Finland–Indonesia relations

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Finland–Indonesia relations
Map indicating locations of Finland and Indonesia

Finland

Indonesia

Finland–Indonesia relations was officially established in 1954.[1] Finland has an embassy in Jakarta, while Indonesia has an embassy in Helsinki. Finland and Indonesia has agreed to forge a partnership in energy and environment sector and also to promote cooperation and development for renewable and clean energy.[2]

History[edit]

The historical relations between two nations has begun prior to the formation of Republic of Indonesia. Back in September 3, 1923, Finland has established its honorary consul in Batavia (now Jakarta), Dutch East Indies, and formalized in March 31, 1927. Following the end of Indonesian National Revolution, on February 10, 1950, Finland recognized Indonesian sovereignty, and the two countries established diplomatic relations on September 6, 1954. From this time, the Finnish embassy in New Delhi was also appointed for Indonesia until May 1, 1974, when Finland finally opened its embassy in Jakarta.[1] In 1976, Indonesia reciprocally established its own embassy in Helsinki.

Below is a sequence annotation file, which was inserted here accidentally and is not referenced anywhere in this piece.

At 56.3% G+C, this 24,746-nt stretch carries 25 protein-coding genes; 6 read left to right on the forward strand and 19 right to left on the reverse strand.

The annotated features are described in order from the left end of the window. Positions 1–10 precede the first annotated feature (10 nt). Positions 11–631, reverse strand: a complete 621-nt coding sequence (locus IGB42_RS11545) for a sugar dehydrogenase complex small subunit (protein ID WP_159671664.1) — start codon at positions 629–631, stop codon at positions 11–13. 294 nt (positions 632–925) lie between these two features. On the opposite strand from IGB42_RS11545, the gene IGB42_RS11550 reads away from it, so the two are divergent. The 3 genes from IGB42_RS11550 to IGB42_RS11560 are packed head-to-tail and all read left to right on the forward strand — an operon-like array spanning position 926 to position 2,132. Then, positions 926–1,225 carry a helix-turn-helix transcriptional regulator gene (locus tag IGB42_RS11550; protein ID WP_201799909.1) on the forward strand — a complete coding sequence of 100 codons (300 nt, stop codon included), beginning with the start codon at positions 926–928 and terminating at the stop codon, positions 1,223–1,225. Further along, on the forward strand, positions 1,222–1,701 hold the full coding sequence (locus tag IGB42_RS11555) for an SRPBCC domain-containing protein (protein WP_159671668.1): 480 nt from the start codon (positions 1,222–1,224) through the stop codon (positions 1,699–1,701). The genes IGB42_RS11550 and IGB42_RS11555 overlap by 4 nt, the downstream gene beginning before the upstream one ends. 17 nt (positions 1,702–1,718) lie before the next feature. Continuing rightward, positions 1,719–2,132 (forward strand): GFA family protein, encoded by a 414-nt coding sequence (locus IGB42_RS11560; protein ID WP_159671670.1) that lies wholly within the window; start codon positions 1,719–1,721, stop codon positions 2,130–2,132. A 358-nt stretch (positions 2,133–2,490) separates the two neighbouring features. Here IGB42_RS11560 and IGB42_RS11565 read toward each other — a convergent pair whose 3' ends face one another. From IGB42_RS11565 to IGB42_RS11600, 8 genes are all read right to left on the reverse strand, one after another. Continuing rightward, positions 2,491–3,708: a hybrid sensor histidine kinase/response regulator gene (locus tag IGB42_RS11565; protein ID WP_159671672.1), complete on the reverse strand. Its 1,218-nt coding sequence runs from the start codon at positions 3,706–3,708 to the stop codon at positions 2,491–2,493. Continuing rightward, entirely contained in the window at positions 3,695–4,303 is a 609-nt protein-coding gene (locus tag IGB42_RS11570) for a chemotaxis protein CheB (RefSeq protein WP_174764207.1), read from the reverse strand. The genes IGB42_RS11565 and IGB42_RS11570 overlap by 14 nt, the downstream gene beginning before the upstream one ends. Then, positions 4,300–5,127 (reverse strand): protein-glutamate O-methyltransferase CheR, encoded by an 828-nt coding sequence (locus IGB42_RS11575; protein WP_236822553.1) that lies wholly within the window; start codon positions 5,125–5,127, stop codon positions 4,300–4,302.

In August 2005, Martti Ahtisaari of Finland has helped to end 30 years of fighting between Acehanese rebels and the Indonesian government. He initiated and mediated a crisis management initiative that successfully led to a peace agreement signed in Helsinki followed seven months of negotiations.[3]

Cooperations[edit]

The partnership between Finland and Indonesia covers some sectors, including education, technology, renewable energy, environment, economy and trade.[2] There are numbers of Finnish companies investing and operating in Indonesia.

Notes[edit]

  1. ^ a b "Brief history of the Finnish Embassy in Indonesia". Finnish Embassy in Jakarta. Retrieved April 28, 2014. 
  2. ^ a b Alistair Speirs (March 4, 2014). "An Interview with H.E. MR. KAI SAUER Ambassador of Finland to Indonesia". NOW! Jakarta. Retrieved April 28, 2014. 
  3. ^ "Former President of Finland to visit Aceh". The Jakarta Post. February 20, 2009. Retrieved April 28, 2014. 

External links[edit]